The present invention will be illustrated in more detail with reference to the following Examples, which should not be construed to be limiting the scope of the present invention.
In 250 parts by weight of water were dissolved 72 parts by weight of acrylic acid, 33 parts by weight of sodium hydroxide (purity: 93%) and 0.05 part by weight of N,N'-methylenebisacrylamide. To the resulting solution was added 0.3 part by weight of potassium persulfate to prepare an aqueous solution having an acrylic content of 25% and a pH value of 5.6.
85 parts by weight of the thus prepared aqueous solution was sprayed over 60 parts by weight of absorbent cotton and allowed to uniformly diffuse into the absorbent cotton. The aqueous solution-diffused absorbent cotton was put in a closed vessel. The content of the vessel was flushed with nitrogen gas and heated at a temperature of 95° C. for 15 minutes to effect polymerization of the acrylic component. During the course of polymerization, a vigorous evolution of steam was observed. After completion of the polymerization, the resulting polymerization product was dried. By weight measurement, it was found that the polymerization product contained 26% by weight of a polymer based on the weight of the polymerization product. Then 50 parts by weight of the polymerization product was brought to pieces and the pieces were uniformly mixed with 100 parts by weight of absorbent cotton to obtain a fibrous product. The fibrous product contained 8.6% by weight of the polymer.
1 g of the fibrous product was placed in 200 g of water. 30 minutes later the fibrous product was taken out on a wire netting. The fibrous product weighed 43 g. On the other hand, 1 g of untreated absorbent cotton weighed 12 g after the water absorption thereof. This shows that 1 g of the polymer absorbed 380 g of water. When 1 g of the fibrous product was placed in 0.9% by weight aqueous sodium chloride solution, the weight of the product increased to 17 g which corresponds to 60 g water absorption per g of the polymer.
For comparison 31 parts by weight of the above-obtained aqueous solution was sprayed over 50 parts by weight of absorbent cotton, allowed to uniformly diffuse into the absorbent cotton, and heated in a manner as described above to obtain a polymerization product having a polymer content of 8.6%. The obtained product gave a hard feeling as compared with the above fibrous product, and had a water absorbency of 38 (g/g), that is, 1 g of the polymer absorbed 310 g of water.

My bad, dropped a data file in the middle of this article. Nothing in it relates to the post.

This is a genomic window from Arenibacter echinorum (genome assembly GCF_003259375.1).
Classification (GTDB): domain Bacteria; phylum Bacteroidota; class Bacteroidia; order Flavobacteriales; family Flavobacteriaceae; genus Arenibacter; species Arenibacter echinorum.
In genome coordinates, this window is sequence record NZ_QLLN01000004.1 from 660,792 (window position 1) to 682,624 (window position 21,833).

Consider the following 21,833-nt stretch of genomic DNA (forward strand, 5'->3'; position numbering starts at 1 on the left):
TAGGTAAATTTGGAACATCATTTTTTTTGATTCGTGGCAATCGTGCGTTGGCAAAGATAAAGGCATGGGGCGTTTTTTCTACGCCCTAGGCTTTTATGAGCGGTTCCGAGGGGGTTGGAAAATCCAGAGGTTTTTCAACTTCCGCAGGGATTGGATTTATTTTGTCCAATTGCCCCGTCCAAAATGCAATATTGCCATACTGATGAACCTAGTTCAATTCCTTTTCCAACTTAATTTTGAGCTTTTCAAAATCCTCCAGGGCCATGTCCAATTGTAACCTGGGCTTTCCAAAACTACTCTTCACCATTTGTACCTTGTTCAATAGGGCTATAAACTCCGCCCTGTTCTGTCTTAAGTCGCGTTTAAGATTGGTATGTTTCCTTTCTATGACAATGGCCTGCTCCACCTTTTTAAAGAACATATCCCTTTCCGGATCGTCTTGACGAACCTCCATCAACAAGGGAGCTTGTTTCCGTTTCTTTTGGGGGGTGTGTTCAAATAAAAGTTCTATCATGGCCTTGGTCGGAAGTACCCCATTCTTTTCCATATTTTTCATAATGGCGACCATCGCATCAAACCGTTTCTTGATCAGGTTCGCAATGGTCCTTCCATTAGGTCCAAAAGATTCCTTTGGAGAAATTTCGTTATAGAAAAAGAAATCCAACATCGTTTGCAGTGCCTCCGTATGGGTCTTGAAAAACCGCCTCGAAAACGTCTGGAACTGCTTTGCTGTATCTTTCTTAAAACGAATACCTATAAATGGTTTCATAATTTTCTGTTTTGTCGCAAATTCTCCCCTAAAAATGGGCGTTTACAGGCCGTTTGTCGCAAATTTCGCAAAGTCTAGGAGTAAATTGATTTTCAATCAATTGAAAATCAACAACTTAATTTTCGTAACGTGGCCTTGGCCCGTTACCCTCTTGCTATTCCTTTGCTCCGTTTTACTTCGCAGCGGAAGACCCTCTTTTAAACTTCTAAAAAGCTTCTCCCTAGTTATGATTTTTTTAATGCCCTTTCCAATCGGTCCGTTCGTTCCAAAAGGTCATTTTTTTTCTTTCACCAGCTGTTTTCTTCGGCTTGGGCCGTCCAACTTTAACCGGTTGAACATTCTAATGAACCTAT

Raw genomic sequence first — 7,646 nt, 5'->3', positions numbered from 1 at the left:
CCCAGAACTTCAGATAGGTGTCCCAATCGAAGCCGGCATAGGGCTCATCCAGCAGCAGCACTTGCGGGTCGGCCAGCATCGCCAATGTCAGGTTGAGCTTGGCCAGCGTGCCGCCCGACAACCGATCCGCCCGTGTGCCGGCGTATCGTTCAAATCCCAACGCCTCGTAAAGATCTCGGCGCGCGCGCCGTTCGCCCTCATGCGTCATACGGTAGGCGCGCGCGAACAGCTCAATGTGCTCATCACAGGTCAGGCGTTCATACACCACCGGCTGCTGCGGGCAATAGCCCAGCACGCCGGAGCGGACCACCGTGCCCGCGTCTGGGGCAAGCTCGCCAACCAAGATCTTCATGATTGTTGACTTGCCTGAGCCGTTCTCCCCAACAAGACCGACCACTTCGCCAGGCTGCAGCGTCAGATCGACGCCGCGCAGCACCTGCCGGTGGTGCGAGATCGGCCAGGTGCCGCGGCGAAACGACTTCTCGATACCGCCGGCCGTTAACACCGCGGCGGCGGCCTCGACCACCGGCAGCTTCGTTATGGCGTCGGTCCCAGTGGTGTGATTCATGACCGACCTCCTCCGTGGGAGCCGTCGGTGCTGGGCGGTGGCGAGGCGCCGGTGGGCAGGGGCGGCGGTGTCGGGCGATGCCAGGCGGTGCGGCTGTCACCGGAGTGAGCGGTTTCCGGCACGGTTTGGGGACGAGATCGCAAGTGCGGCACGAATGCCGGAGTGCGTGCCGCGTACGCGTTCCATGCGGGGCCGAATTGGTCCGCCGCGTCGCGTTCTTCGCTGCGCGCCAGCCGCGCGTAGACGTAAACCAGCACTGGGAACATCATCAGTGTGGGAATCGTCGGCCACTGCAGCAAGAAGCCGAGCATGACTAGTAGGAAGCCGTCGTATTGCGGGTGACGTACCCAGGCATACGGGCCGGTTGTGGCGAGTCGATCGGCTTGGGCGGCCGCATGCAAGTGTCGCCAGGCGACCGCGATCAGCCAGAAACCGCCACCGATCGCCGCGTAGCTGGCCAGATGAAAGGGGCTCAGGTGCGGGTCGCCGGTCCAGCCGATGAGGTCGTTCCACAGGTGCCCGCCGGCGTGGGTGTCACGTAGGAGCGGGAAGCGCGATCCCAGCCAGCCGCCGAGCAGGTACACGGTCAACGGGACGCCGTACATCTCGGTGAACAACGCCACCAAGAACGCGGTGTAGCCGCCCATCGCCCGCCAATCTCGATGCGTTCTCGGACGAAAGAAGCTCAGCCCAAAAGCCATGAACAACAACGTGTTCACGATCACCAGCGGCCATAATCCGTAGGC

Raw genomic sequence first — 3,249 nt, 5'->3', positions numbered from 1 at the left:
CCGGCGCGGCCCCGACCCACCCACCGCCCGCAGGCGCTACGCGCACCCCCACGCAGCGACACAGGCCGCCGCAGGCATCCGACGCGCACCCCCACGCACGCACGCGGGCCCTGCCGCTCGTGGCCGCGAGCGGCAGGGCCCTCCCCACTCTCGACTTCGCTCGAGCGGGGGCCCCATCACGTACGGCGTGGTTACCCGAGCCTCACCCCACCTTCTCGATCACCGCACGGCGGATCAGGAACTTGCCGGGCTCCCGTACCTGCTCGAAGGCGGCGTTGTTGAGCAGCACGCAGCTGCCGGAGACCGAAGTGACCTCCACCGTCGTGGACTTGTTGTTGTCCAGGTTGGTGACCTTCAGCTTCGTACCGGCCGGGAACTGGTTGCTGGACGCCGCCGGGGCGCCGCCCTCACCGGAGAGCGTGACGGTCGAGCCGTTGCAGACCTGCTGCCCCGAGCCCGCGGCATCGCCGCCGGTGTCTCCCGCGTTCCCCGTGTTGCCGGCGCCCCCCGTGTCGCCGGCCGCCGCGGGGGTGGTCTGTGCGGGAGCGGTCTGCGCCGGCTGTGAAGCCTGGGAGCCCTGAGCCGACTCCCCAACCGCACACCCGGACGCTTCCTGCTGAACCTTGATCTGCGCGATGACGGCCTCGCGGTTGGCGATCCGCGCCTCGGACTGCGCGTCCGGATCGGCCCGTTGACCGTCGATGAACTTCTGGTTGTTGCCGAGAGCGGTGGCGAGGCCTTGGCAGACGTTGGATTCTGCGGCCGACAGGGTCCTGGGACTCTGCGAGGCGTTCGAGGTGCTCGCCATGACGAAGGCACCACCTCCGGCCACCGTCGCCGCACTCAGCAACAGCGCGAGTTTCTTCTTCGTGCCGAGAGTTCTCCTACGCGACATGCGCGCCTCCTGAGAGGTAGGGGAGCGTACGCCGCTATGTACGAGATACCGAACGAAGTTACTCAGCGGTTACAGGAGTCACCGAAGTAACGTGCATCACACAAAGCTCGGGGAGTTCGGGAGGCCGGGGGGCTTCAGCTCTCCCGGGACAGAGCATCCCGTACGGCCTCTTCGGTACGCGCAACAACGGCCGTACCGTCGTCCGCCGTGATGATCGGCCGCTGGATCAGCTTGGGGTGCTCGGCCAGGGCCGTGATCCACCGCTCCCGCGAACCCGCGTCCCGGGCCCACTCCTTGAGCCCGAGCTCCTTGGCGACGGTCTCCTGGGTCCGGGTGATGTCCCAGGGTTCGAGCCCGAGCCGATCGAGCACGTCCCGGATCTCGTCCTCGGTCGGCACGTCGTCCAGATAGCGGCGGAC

Each of methacrylic acid, maleic acid and soluble starch was separately added as a minor component to acrylic acid. To the resulting solution were further added N,N'-methylenebisacrylamide (hereinafter referred to simply as "MBAM") as a crosslinking agent and potassium persulfate (hereinafter referred to simply as "KPS") as an initiator to prepare an aqueous solution having an monomeric content of 30% by weight of which the pH was adjusted to a neutral value with sodium hydroxide. Compositions of the prepared solutions are shown in Table 1.
TABLE 1______________________________________Composition of aqueous solution to bepolymerized (parts by weight)Example 2 3 4 5______________________________________Acrylic acid 72 64.8 64.8 72Methacrylic acid -- 8.6 -- --Maleic acid -- -- 5.8 --Soluble starch -- -- -- 8MBAM 0.05 0.05 0.05 0.05KPS 0.15 0.15 0.15 0.15Water 192 212 190 211NaOH 34 34 34 34(purity 93%)pH 6.6 6.6 6.6 6.6______________________________________
50 parts by weight of each of the prepared solutions was sprayed over 60 parts by weight a chemically purified cotton linter pulp, allowed to uniformly diffuse into the pulp and heated under nitrogen atmosphere at 100° C. for 15 minutes to effect polymerization. Each of the aqueous solutions had a monomeric content of 30% by weight, and the polymerization products had a polymer content of 20% by weight.
Thereafter, each of the polymerization products was dried, brought to pieces and the pieces were mixed with the same amount of cotton linter pulp to prepare a fibrous product containing 10% by weight of a polymer. Absorbencies of the fibrous products were measured in accordance with the procedure as described in Example 1. Results are shown in Table 2.
TABLE 2______________________________________Absorbency of fibrous product 0.9% NaClExamples Water (g/g) solution (g/g)______________________________________2 52 16.5polymer (calculated) 420 653 49 15.5polymer (calculated) 390 554 50 16.0polymer (calculated) 400 605 47 15.2polymer (calculated) 370 52______________________________________